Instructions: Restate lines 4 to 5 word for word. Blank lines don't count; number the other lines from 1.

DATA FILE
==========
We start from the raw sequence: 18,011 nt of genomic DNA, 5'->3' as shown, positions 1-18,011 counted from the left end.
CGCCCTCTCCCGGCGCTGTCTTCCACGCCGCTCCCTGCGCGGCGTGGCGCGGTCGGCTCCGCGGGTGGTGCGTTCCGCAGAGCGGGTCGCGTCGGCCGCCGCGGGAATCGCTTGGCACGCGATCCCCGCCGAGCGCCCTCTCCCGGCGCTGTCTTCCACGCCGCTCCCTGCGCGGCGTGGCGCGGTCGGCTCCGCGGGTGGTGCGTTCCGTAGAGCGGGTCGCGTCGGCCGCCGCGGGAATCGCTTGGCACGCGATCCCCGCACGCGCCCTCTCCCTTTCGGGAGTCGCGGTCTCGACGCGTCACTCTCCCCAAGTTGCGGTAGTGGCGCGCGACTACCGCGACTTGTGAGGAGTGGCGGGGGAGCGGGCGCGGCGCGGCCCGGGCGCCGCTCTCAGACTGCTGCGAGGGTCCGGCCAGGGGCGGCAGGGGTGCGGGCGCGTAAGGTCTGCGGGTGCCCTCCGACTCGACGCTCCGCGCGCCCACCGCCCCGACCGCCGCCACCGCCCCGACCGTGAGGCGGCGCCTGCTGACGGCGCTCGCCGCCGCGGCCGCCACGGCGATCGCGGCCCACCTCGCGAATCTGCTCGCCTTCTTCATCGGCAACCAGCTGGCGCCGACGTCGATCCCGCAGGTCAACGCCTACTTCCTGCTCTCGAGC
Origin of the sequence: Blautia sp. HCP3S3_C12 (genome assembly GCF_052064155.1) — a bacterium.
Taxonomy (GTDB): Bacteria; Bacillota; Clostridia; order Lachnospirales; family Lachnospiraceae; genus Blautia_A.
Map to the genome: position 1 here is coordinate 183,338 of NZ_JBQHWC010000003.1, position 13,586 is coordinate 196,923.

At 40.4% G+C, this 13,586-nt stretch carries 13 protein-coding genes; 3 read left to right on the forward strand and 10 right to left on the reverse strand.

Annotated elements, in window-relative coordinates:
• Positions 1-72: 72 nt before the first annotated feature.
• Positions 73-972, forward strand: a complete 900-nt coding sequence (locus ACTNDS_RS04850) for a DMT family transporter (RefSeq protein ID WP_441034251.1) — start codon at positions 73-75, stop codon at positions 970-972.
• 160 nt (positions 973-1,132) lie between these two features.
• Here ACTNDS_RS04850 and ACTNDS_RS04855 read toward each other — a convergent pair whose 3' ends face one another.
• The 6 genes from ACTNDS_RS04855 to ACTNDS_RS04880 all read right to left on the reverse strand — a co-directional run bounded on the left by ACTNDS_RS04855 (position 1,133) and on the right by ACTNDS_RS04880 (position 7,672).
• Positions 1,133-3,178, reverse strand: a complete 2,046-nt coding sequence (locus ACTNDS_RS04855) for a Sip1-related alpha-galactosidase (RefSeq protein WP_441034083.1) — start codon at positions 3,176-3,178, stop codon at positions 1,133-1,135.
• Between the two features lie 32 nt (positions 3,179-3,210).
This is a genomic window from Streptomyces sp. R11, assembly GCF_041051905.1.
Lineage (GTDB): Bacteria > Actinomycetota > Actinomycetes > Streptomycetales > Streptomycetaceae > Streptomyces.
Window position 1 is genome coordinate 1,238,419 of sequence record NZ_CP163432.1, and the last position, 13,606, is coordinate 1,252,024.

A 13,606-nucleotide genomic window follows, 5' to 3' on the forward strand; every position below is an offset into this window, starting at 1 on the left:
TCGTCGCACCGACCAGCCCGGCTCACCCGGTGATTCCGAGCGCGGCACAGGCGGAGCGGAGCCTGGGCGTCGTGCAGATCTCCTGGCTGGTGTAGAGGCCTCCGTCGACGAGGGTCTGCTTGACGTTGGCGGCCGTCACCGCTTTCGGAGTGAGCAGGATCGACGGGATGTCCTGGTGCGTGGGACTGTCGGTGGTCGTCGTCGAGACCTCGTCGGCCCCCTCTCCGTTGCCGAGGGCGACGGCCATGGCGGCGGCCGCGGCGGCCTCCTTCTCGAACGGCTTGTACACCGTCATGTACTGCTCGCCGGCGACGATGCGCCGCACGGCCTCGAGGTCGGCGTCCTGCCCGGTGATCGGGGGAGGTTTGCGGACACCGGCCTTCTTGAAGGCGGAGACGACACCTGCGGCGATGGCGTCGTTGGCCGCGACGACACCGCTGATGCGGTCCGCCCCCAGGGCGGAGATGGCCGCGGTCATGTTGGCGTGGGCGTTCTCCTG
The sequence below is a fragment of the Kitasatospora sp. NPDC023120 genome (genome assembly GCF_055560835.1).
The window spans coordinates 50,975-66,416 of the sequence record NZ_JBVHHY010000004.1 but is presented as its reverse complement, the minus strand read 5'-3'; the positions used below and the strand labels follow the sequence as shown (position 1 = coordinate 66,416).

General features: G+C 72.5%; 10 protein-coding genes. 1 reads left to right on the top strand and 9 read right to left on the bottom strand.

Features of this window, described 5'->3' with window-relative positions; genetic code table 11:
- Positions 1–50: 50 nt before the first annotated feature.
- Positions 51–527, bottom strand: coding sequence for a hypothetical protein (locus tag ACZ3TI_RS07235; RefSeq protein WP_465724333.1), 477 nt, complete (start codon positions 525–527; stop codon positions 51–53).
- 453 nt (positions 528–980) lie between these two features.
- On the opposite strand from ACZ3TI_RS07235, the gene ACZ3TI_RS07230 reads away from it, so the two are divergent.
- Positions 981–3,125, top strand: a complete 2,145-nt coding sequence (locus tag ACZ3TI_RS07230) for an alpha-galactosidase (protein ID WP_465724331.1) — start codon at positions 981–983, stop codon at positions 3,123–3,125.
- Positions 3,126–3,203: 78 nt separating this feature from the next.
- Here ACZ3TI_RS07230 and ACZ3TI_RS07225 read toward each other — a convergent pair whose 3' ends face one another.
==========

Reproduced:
Taxonomy (GTDB): Bacteria; Bacillota; Clostridia; order Lachnospirales; family Lachnospiraceae; genus Blautia_A.
Map to the genome: position 1 here is coordinate 183,338 of NZ_JBQHWC010000003.1, position 13,586 is coordinate 196,923.